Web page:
Samba Create Masks

David Bullock davidb at
Fri Aug 28 05:33:42 GMT 1998


OK.  I'll give it a try - look for my comments......

>I had no luck with my previous post, so I try again:

>Would someone please help me with the "create mode/mask" settings and/or
>others if needed, or point me to some docs. In the following 2 examples, I
>cannot find the correct settings:

>I use the [netlogon] share, and edit logon scripts there from my Windows
>machine. The group gets set to my user name's group (mi), execute by others
>is not set, and I'm the only one for whom logon scripts are executed.

>What are the correct settings for this?

	create mask (alias create mode) is a MASK only, much like Unix's

	"force create mode" will probably do what you want most easily.
	It forces the Unix mode to what you want it to be.

	You simply use it to set the logon scripts for read only for "others"
	if that is what you want.  Be careful of the x bits, they are generally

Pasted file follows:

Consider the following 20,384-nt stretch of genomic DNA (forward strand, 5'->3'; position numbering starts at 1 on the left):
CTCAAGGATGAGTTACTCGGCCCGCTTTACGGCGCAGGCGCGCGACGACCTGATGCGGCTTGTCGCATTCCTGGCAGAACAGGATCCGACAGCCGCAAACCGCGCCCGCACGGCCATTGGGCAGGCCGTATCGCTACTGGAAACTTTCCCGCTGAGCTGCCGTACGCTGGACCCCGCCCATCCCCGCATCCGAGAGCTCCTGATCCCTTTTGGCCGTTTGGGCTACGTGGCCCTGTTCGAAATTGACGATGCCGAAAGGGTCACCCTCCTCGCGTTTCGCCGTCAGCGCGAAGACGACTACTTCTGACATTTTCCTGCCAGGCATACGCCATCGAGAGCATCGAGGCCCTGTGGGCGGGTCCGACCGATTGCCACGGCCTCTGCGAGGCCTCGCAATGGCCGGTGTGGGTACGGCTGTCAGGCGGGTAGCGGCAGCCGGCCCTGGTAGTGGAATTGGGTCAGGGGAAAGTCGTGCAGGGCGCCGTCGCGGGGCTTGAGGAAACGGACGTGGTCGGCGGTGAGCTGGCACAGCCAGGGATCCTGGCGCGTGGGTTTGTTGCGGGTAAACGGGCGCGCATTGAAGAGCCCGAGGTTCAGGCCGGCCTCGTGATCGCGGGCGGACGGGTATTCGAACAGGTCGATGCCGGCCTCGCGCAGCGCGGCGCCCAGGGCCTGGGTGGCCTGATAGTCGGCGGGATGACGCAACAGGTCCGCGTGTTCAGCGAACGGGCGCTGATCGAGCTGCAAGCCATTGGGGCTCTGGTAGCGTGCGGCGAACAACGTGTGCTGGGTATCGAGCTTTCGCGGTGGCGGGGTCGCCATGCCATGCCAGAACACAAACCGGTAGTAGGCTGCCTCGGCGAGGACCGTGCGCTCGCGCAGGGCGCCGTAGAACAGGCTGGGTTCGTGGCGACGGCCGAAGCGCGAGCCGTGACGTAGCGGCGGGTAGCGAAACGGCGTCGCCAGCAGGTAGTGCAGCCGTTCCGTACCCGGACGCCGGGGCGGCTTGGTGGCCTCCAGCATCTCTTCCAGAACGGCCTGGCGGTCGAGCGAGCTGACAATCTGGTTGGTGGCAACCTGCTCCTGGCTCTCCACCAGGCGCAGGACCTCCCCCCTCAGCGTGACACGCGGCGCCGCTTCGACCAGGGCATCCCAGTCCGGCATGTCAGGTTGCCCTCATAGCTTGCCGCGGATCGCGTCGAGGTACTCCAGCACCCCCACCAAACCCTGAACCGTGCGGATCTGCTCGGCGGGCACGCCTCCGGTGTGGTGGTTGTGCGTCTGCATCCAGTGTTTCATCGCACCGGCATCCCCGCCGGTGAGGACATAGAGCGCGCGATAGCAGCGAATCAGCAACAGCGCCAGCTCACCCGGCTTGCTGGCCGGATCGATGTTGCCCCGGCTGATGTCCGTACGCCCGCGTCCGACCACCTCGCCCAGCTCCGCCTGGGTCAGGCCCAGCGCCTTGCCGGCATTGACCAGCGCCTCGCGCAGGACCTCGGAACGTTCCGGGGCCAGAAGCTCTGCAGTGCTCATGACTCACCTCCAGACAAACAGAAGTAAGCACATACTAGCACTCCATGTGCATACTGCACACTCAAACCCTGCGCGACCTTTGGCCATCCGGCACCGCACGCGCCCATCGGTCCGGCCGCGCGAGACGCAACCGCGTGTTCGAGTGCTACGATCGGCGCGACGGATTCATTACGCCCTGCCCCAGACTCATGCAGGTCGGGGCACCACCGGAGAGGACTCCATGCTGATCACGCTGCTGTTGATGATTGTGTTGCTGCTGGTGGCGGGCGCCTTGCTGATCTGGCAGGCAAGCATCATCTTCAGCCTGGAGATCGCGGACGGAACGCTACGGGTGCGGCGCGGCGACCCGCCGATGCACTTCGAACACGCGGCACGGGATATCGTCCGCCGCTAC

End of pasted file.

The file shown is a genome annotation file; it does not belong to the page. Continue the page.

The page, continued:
used in Samba to map system files, hidden files, archive.

>A different case, probably also very classical, is the web server's share:

>It should be readable and executable by everybody, and writable by the
>@webmasters only.

	Again use Force create mode - 664 probably.

>How do I control the owner and group of a changed/created file, so it is
>not the individual user?

	You cannot quite do this.  You can make a share for which the
	user is always the user you require - which will do what you want
	when a file is created, and often when it is changed, but not if
	it is moved (it's standard Unix semantics here).  I haven't tried
	this but I believe it will work.

	Of course, that share is only made available for the users who
	put files in there.  You have a separate share for the "everyone"
	who must have only readonly access.

	On most Unixen, you can set the group execute bit on a directory
	to force the group ownership of files created in that directory.
	This can be used to set the group ownership of files.  Again it
	doesn;t work if the file is moved in, rather than created.

Thanks for any help.


David Bullock
Loftus Computing Services
Adelaide, South Australia

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